With the trade of Gabriel Moreno to the D-Backs the Blue Jays are now devoid of an impact position player at the top of their system for the first time in many years. Orelvis Martinez took a step backwards in 2022 and while Addison Barger was a welcome development, he’s hardly the type of impact everyday regular the Jays have produced over the last half a decade. The Jays made steps toward addressing this, selecting four position players between rounds two and three in last July’s draft. Now the goal must be to develop the next core of contributors around franchise cornerstones Bo Bichette and Vladimir Guerrero Jr.
2023 Resolution: Set the foundation for 2025.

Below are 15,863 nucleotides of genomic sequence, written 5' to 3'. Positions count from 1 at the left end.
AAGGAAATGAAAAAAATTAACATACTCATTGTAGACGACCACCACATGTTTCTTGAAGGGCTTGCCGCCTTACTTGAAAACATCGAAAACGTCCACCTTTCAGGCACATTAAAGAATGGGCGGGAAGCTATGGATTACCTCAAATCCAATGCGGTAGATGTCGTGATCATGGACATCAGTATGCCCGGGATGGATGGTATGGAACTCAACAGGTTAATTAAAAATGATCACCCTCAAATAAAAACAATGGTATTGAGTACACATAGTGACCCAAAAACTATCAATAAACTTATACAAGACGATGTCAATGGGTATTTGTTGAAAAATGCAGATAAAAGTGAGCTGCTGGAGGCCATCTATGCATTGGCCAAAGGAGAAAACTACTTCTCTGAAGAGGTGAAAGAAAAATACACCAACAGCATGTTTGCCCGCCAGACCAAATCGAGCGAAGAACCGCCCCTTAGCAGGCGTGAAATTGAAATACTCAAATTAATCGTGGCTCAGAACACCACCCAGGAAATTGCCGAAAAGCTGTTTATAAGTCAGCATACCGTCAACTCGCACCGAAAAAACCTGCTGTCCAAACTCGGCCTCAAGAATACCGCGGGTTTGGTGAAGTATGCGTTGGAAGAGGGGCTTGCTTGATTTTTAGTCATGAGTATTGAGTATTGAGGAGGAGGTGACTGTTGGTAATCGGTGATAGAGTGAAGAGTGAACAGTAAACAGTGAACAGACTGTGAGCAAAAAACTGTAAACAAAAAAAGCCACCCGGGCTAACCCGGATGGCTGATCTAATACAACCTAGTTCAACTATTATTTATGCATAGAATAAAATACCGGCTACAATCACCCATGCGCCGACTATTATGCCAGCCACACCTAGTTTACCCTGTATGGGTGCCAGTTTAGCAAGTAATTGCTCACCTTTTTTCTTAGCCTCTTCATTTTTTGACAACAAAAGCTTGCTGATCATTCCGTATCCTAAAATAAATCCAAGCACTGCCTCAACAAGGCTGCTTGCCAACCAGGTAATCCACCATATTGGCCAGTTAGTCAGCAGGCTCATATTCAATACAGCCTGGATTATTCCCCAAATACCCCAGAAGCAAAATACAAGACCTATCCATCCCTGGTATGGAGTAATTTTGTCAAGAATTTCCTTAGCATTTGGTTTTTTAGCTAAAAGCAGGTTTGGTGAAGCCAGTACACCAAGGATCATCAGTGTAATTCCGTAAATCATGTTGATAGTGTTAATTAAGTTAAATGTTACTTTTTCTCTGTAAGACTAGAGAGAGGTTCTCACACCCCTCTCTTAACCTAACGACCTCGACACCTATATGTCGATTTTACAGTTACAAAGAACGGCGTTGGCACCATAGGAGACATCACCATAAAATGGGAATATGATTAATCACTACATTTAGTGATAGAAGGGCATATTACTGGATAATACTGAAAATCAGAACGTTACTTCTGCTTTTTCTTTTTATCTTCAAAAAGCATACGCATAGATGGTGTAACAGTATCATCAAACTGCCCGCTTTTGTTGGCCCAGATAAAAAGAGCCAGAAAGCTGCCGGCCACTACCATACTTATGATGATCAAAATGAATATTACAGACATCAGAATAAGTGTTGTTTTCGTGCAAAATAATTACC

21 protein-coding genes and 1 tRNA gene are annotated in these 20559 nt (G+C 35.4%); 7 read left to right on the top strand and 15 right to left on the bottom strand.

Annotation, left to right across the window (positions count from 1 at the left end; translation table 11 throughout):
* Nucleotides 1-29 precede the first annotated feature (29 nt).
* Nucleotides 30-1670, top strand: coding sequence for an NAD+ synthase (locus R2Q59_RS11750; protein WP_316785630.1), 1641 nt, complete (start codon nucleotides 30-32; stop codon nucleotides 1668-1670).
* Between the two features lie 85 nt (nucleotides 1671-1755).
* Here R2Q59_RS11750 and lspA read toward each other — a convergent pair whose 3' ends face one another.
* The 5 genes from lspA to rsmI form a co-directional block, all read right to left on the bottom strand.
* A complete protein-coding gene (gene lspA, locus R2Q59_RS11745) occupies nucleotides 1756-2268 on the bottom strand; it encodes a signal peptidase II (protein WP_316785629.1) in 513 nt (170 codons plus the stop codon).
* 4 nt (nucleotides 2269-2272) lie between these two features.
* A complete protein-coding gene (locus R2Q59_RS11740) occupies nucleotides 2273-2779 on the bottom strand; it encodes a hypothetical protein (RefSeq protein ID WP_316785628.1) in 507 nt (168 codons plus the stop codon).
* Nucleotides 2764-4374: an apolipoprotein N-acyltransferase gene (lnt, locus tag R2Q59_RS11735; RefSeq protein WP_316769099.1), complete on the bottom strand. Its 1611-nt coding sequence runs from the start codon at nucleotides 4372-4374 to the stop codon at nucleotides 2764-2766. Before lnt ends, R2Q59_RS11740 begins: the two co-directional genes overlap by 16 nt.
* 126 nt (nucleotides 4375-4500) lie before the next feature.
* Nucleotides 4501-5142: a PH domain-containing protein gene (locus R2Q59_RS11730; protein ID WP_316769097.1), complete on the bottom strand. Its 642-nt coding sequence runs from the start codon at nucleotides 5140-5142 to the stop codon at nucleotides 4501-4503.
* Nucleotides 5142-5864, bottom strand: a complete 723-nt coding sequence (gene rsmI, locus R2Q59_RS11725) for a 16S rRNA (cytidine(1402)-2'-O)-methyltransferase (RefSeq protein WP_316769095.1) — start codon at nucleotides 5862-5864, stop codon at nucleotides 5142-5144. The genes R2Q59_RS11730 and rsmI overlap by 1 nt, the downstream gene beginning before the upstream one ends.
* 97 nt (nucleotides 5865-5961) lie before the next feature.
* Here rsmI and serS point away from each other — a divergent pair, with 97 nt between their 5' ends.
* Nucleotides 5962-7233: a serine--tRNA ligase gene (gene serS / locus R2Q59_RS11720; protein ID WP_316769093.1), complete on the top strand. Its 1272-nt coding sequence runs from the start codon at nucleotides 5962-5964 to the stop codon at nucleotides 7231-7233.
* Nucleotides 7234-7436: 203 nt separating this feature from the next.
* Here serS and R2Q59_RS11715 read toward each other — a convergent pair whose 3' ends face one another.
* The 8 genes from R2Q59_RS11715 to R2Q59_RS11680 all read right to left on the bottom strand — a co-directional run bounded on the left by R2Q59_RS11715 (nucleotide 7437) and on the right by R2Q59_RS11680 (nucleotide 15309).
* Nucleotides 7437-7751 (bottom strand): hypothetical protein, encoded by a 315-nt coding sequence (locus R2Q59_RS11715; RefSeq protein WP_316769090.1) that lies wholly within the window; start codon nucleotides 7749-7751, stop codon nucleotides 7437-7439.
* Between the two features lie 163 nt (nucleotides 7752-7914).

After three consecutive awful seasons, the Nationals are still a long way away from competing in a division that has the defending National League champs (Phillies), the 2021 World Series champions (Braves) and the team that is spending more than anyone (Mets). The players who could drive the Nationals into playoff contention again are largely devoid of upper-level MiLB experience. But if the Nationals can properly develop a couple of the James Wood, Robert Hassell, Elijah Green, Jarlin Susana, Brady House and Cristhian Vaquero prospect-group into cornerstone big leaguers, the Nationals could be frisky in two or three more years.